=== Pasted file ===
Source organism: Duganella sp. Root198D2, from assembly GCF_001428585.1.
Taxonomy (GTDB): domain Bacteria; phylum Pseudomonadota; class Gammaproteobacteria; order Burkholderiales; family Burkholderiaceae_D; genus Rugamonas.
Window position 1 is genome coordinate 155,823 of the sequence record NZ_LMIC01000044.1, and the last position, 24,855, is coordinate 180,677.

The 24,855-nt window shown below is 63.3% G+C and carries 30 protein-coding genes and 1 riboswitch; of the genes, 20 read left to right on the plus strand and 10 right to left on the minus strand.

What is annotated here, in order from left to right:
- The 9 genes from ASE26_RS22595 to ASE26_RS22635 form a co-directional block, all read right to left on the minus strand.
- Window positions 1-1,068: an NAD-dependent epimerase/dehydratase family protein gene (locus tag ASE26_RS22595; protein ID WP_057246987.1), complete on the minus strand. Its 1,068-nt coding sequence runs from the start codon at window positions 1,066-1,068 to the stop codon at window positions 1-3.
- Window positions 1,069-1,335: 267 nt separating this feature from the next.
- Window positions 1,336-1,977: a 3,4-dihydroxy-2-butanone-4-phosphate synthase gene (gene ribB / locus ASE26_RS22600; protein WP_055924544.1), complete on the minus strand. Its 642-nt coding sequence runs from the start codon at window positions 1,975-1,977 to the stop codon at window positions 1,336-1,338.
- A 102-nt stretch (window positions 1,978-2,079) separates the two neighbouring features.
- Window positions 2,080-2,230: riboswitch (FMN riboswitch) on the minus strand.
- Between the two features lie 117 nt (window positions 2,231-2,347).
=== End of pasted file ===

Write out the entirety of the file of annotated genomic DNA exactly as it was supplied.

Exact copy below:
Source organism: Duganella sp. Root198D2, from assembly GCF_001428585.1.
Taxonomy (GTDB): domain Bacteria; phylum Pseudomonadota; class Gammaproteobacteria; order Burkholderiales; family Burkholderiaceae_D; genus Rugamonas.
Window position 1 is genome coordinate 155,823 of the sequence record NZ_LMIC01000044.1, and the last position, 24,855, is coordinate 180,677.

The 24,855-nt window shown below is 63.3% G+C and carries 30 protein-coding genes and 1 riboswitch; of the genes, 20 read left to right on the plus strand and 10 right to left on the minus strand.

What is annotated here, in order from left to right:
- The 9 genes from ASE26_RS22595 to ASE26_RS22635 form a co-directional block, all read right to left on the minus strand.
- Window positions 1-1,068: an NAD-dependent epimerase/dehydratase family protein gene (locus tag ASE26_RS22595; protein ID WP_057246987.1), complete on the minus strand. Its 1,068-nt coding sequence runs from the start codon at window positions 1,066-1,068 to the stop codon at window positions 1-3.
- Window positions 1,069-1,335: 267 nt separating this feature from the next.
- Window positions 1,336-1,977: a 3,4-dihydroxy-2-butanone-4-phosphate synthase gene (gene ribB / locus ASE26_RS22600; protein WP_055924544.1), complete on the minus strand. Its 642-nt coding sequence runs from the start codon at window positions 1,975-1,977 to the stop codon at window positions 1,336-1,338.
- A 102-nt stretch (window positions 1,978-2,079) separates the two neighbouring features.
- Window positions 2,080-2,230: riboswitch (FMN riboswitch) on the minus strand.
- Between the two features lie 117 nt (window positions 2,231-2,347).